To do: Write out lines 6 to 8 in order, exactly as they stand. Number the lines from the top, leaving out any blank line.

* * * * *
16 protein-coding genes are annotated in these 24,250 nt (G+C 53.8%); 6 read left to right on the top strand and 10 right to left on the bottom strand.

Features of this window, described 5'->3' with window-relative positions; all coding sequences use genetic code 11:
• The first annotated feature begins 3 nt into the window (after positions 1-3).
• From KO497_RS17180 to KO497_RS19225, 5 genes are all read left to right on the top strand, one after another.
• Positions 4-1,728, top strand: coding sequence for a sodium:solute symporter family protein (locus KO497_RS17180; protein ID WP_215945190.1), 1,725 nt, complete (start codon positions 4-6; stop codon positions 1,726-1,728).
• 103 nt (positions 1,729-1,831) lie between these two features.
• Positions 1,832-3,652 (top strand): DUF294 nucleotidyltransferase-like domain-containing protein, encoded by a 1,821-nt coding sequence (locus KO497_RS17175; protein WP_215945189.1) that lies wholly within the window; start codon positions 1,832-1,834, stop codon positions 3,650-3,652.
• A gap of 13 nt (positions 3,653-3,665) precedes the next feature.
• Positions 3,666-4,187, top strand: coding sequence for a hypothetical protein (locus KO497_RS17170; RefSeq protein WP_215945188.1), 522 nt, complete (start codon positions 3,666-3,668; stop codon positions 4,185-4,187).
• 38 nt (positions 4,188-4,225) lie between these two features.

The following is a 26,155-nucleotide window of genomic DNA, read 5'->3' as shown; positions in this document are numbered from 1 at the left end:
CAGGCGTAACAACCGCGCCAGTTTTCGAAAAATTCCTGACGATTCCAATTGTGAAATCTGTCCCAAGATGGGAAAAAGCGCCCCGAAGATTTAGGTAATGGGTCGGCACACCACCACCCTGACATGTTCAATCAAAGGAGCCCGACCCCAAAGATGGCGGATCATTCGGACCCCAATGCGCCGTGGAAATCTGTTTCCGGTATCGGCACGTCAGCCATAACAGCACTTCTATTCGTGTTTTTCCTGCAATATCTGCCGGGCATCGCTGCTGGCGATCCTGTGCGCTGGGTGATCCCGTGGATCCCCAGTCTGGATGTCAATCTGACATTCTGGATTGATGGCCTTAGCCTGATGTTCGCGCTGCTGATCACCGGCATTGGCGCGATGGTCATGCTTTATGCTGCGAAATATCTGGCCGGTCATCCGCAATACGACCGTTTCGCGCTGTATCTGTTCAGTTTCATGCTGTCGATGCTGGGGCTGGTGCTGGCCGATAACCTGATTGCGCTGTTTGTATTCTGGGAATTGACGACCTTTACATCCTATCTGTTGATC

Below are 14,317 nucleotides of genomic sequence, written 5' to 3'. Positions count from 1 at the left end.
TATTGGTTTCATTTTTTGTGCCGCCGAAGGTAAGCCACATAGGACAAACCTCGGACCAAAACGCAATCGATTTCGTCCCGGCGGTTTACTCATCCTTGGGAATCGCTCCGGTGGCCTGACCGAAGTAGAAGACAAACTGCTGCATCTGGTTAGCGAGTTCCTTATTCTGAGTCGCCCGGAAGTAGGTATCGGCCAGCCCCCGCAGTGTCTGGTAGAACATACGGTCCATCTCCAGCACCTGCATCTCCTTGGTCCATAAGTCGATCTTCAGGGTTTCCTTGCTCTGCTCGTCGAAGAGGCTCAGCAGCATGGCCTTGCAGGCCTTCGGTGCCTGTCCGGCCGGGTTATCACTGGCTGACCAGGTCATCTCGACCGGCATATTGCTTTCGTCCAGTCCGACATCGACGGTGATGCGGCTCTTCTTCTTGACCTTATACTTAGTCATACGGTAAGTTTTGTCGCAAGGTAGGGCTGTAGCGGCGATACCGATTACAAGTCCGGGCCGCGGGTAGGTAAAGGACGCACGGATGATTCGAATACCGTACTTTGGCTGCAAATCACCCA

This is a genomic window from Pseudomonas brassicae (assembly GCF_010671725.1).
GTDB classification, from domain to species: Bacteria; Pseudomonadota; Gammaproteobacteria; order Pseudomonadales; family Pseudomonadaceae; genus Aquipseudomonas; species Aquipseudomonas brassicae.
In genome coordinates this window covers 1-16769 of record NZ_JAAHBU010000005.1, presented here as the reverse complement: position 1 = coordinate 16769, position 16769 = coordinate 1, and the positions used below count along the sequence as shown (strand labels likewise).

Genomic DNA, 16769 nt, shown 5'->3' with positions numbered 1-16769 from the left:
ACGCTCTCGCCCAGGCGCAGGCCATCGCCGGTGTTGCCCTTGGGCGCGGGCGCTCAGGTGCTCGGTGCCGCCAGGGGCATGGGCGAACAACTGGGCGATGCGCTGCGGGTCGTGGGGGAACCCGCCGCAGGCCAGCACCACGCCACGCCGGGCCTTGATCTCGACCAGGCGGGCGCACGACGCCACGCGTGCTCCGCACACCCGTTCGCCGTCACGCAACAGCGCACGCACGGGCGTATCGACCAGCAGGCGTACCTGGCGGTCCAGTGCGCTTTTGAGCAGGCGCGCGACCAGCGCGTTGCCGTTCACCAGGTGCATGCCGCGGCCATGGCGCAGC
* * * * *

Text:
• 103 nt (positions 1,729-1,831) lie between these two features.
• Positions 1,832-3,652 (top strand): DUF294 nucleotidyltransferase-like domain-containing protein, encoded by a 1,821-nt coding sequence (locus KO497_RS17175; protein WP_215945189.1) that lies wholly within the window; start codon positions 1,832-1,834, stop codon positions 3,650-3,652.
• A gap of 13 nt (positions 3,653-3,665) precedes the next feature.